Telecommuters are all too familiar with comments from critics saying, “I could never work from home. I’d never get anything done.”
It is hard to get work done if you’re not used to it. Working from home requires loads of discipline.
One of the key ways to becoming disciplined while working at home is creating your own routine. For example, changing out of your PJs might help get you into “work mode”, exercising in the morning could help you start planning your day, or meticulously mapping out your to-do list could increase your productivity while working at home.
The great thing about creating a routine while working at home is that it’s customized to your needs and preferences. We’re all different and have unique quirks and preferences to help us work. You should do whatever makes you productive.
With that said, here’s a few strategies that you may want to consider for yourself to help you stay disciplined and productive while telecommuting.
Create a Home Office
Having a dedicated space for work can help you divide your personal life from work. It’s easy for that division to be blurred when you’re working at home. When you create a space that’s dedicated to work and work only, it can create a “going to the office” experience and mindset.
This tactic can help fend off non-work related tasks and distractions when you’re working. For example, in a traditional office, you wouldn’t turn on the TV, start vacuuming, or doing your bills. Those home-related tasks shouldn’t happen in your home office, either.
Do Fun Stuff First
Have you ever had something exciting planned at the end of your work day? I know I have. What usually happens during that day is I catch myself daydreaming and staring at the clock. It makes it so hard to concentrate on work!
You know how when you have something fun planned at the end of the day, and you can’t concentrate? When you start the day doing something fun, it makes it much easier to have your mind on work for the rest of the day.
If you have a flexible schedule, you might want to try this if you’re easily distracted and are easily excited by activities after work. Granted, this won’t work on activities like grabbing dinner or happy hour with a friend, but you could use this tactic for activities like going to the beach, hitting the gym, or watching a movie.
Track What You’ve Done
Some people may benefit from staying on task by tracking exactly what they’ve done and using that progress as motivation.
Hold yourself accountable for your own goals and tasks by tracking your progress. Gutman keeps an Excel spreadsheet to monitor his daily progress.
Tracking your daily progress is a great way to make sure you’re on-task and getting things done. You can use something as simple as pen and paper or Google Sheets or if you’d prefer something a bit more sophisticated, a tool like iDoneThis. What matters most is that you’re getting work done and you’re able to look back on your day to see how much you’ve accomplished.
According to a blog post from Campaign Monitor, there were around 279 billion emails sent each day. That figure continues to grow and is expected to reach nearly 320 billion emails sent and received by 2021.
With so much competition, restrictive spam filters, and a whole lot of clutter, how do you get your emails to stand out?
Step 1. Subject line
It doesn’t matter how amazing your email is if it never gets opened. A direct and descriptive subject line can be the difference between an opened email and a sad rejection.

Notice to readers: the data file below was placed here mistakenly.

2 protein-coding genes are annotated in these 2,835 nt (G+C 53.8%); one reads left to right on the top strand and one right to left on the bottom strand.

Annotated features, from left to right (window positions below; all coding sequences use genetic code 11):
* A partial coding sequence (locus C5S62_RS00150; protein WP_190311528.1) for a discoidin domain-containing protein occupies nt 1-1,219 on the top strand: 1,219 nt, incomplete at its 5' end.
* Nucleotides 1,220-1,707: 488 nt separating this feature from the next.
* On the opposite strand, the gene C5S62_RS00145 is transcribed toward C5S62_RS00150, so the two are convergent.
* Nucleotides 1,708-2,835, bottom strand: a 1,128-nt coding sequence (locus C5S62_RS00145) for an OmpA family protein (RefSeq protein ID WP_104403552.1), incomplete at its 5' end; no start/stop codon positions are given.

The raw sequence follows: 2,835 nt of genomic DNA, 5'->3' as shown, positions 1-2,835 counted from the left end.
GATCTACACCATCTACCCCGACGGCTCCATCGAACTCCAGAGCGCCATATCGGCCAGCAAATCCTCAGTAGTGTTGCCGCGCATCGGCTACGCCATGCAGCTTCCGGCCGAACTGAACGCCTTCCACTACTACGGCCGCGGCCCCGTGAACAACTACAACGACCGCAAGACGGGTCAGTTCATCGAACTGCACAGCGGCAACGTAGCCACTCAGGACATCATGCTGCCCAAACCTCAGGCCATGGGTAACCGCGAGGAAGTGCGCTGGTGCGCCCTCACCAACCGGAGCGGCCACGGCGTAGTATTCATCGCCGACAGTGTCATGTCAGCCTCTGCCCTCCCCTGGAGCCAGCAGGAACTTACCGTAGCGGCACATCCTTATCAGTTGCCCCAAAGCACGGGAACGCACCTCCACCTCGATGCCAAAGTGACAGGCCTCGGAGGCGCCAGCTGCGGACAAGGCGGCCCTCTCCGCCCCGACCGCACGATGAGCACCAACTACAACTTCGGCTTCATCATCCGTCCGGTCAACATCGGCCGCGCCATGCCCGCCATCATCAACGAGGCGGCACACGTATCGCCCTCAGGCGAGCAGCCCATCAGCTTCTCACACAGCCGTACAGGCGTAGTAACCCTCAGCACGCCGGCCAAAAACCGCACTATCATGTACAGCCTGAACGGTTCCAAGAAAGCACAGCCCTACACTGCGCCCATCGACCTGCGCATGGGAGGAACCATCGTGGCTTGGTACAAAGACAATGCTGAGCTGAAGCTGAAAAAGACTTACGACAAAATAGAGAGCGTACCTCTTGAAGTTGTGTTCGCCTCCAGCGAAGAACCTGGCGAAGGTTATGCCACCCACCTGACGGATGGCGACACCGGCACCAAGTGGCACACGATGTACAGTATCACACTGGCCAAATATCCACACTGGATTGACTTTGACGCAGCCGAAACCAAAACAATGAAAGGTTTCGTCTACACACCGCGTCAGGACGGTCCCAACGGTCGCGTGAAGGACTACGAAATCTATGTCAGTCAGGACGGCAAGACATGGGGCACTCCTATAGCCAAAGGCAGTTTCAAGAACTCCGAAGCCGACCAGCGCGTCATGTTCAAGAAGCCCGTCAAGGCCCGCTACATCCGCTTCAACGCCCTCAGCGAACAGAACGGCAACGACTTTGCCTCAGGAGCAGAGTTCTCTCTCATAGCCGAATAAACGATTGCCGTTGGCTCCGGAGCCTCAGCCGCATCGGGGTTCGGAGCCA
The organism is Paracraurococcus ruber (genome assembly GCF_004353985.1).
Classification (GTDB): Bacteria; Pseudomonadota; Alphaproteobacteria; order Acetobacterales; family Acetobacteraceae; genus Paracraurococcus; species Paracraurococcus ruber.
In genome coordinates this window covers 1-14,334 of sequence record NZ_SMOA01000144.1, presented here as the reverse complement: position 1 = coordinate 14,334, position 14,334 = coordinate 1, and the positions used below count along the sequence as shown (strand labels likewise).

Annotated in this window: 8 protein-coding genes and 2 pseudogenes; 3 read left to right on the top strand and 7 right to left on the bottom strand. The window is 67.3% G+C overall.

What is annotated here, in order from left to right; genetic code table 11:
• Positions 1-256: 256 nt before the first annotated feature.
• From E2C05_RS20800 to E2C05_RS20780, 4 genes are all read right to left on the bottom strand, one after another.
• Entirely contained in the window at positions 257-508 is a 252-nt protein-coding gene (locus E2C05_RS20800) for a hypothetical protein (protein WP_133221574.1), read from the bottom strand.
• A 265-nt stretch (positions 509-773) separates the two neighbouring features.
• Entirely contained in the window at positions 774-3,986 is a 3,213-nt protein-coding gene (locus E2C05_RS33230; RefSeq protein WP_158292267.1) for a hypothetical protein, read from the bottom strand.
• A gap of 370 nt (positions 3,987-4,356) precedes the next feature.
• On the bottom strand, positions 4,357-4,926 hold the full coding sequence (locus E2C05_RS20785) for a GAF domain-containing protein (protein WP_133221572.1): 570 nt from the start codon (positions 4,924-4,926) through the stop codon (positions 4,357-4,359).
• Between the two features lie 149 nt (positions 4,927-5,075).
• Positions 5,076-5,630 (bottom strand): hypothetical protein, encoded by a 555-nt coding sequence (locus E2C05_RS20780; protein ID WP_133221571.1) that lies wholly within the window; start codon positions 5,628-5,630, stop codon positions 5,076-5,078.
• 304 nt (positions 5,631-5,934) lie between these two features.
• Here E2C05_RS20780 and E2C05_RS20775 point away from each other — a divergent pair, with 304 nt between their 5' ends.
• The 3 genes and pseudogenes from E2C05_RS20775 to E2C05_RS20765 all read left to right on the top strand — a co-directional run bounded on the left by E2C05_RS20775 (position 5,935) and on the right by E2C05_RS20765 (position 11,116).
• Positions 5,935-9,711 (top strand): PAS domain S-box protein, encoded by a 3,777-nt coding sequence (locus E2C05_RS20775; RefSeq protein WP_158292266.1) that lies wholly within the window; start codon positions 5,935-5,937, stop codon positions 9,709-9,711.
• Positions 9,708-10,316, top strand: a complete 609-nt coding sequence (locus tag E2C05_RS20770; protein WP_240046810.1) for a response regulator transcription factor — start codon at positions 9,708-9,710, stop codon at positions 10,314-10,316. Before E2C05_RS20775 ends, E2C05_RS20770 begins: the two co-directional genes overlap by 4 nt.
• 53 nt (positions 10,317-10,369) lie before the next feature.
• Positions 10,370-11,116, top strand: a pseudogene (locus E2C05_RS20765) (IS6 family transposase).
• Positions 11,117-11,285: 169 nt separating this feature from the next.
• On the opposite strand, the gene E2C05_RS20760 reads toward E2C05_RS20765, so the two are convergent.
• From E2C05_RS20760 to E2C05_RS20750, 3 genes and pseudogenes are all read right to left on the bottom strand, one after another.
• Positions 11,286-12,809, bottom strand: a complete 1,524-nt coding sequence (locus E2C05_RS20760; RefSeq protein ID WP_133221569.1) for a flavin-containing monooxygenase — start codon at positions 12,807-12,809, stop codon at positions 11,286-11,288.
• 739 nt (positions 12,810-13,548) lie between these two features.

Start the story.
Your email is a story. That makes the subject line of your email the title of your story. Make sure it relates to the body of text within your email.
Keep it real.
Despite what some people may think, subject lines with exclamation marks, emojis, and all caps are rarely opened. It looks like spam.
Short, Sweet, and Seductive.
Use 40 characters or less.
Make it ____ and directed towards the recipient e.g. “Invitation to join the experts”.
Include preheader text that teases e.g. “What will you learn”.
People love to hear their own name! By including a personalized email that speaks to the reader, strokes their ego, and gives relevant information your email will be sure to draw them in.
Step 3.Time Optimization
Try to stay away from advice that tells you the best time to send emails. The truth is the best time to email your customer is specific to that campaign. Use A/B split testing to discover the best times to reach out. If they are too busy to read your email the chance for engagement is nil.
Step 4. Mobile Optimization
In 2013 mobile beat out desktop for the majority of emails opens. Despite this, many email marketers have not optimized their emails for mobile.
Here is why you should:
Mobile friendly emails lead to more mobile purchases.
If your email isn’t optimized, mobile audiences will give up.
A bad mobile experience can damage a company’s reputation
Step 5.Interactive Content
So we’ve covered the basics and now it’s time to get fancy and make your email WOW your audiences.
Interactive content is one of the easiest and most effective ways to increase your audience’s engagement and your ROI.
By using interactive content you shift your email away from a one sided shouting match aimed at selling a product to giving your audience an experience.
Customers love this.
Interactive tools like Scratch-It can take your “regular” email messages and transform them into a captivating experience. This is a surefire way to engage your readers.
Most of what your team is doing is by habit, and a good portion of it is almost completely unintentional.
Research shows us that about 40% of what we do is by habit.
If that’s the case, we might as well be making the best of that time.
We’ve talked about habits on this blog before, but this time we’re taking an organizational approach. What can management do to enforce positive habits?
Let’s find out.
1. Design a Minimum Viable Habit
If there’s just one change to make in order to successfully incorporate habits, it’s to make them as small as possible.
A habit that overwhelms the workforce will fail to get buy-in. Most managers understand this to a point, but what they think of as a small change is almost always still too big for wide adoption.
BJ Fogg, the Director of Stanford’s Persuasive Tech Lab, advocates the use of tiny habits, because more complicated the habits require more motivation to execute.